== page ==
Volvo has announced — nay, boasts — that it plans to become the “world’s first car manufacturer” to offer cars without keys.
Beginning next year, customers will be offered a Bluetooth-enabled “digital key” that can be accessed via an app on their smartphones. Volvo says this digital key can do everything a physical key does (so, you know, it can open doors).
Additionally, however, customers can receive more than one key, enabling them to access the three of four other Volvos we assume must be in their garage. The app also features services such as booking or paying for rental cars; upon arrival, customers, bypassing the rental lines, can locate their (Volvo) cars via GPS, unlock it, and drive away.
Customers can also “share” keys with others in the event someone else will be driving their car.
“New technology has to make our customers’ lives easier and save them time. Mobility needs are evolving and so are our customers’ expectation to access cars in an uncomplicated way,” said Henrik Green, Volvo’s Vice President Product Strategy and Vehicle Line Management. “Our innovative digital key technology has the potential to completely change how a Volvo can be accessed and shared. Instead of sitting idle in a parking lot the entire day, cars could be used more often and efficiently by whoever the owner wishes.”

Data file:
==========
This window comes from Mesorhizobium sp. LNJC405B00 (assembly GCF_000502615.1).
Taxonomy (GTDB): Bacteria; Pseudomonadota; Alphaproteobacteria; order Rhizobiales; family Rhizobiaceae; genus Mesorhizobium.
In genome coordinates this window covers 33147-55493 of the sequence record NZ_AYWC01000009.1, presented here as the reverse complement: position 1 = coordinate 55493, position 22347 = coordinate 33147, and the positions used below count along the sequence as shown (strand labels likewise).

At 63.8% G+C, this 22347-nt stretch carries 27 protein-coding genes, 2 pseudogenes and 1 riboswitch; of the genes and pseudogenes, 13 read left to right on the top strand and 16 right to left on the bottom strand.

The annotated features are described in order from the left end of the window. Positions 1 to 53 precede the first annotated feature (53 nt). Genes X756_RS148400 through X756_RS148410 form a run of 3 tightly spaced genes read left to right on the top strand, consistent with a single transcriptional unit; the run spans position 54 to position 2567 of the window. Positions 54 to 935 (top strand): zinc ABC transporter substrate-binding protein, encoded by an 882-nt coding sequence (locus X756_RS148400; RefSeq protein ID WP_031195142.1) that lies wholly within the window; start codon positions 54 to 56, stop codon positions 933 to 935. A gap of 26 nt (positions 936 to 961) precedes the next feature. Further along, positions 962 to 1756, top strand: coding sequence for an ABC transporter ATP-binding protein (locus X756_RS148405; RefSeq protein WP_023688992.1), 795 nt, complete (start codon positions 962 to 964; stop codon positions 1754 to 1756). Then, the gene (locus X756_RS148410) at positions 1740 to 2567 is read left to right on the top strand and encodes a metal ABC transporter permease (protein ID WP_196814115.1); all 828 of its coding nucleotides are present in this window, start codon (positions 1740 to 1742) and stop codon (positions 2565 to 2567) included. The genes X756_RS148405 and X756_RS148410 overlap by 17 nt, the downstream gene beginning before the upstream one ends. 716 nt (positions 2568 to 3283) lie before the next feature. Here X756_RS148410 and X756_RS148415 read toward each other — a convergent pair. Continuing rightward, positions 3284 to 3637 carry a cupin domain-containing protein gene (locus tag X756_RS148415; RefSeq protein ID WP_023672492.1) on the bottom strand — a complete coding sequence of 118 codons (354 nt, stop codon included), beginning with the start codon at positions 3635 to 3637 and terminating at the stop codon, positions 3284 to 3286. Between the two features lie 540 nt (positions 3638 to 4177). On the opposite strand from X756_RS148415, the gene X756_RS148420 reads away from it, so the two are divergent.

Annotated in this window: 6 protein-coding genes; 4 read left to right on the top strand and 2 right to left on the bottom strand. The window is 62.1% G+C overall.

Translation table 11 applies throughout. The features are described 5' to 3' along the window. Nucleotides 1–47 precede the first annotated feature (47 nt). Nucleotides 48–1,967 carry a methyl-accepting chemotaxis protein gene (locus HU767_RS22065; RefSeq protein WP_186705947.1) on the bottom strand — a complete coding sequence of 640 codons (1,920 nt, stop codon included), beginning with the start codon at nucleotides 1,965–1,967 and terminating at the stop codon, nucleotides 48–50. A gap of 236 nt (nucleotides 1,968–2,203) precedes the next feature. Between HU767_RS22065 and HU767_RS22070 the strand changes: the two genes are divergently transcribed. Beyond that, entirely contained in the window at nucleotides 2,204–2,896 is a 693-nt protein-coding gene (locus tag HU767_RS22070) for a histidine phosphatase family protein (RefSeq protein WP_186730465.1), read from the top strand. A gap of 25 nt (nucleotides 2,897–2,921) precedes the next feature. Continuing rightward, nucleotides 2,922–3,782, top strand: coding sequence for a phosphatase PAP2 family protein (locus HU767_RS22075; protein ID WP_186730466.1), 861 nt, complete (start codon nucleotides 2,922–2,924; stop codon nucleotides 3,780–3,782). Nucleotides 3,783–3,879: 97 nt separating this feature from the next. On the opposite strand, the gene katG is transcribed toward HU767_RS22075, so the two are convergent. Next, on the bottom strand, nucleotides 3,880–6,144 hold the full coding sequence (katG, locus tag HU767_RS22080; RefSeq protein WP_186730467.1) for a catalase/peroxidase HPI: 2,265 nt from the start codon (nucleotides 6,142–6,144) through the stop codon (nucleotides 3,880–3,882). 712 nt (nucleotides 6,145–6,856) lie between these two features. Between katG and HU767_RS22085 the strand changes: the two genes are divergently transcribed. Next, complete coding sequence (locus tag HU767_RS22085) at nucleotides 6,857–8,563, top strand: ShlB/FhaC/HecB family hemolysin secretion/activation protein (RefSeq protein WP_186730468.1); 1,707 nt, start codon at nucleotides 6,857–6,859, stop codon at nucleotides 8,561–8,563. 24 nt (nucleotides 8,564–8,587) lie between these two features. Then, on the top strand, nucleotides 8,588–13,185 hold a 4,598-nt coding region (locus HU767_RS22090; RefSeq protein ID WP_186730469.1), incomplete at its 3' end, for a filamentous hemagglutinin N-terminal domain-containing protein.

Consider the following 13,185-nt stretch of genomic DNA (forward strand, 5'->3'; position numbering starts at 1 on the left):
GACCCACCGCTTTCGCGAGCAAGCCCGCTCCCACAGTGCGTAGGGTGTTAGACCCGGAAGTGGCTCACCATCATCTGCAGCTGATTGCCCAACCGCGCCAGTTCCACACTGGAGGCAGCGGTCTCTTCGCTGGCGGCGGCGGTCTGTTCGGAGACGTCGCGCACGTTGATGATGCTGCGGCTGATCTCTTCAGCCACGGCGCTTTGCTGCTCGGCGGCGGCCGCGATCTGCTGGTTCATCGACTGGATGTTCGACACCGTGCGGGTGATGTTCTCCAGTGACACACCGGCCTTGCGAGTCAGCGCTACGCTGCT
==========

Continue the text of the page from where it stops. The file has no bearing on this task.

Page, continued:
Of course, that’s all well and good. But what happens if someone gains unwanted access to a user’s smartphone (either digitally or with the phone physically in hand)?
I can’t help but wonder how Volvo (or any other automotive company experimenting with completely keyless cars) will address the grim reality that cars could be used more often and efficiently by whoever. Period.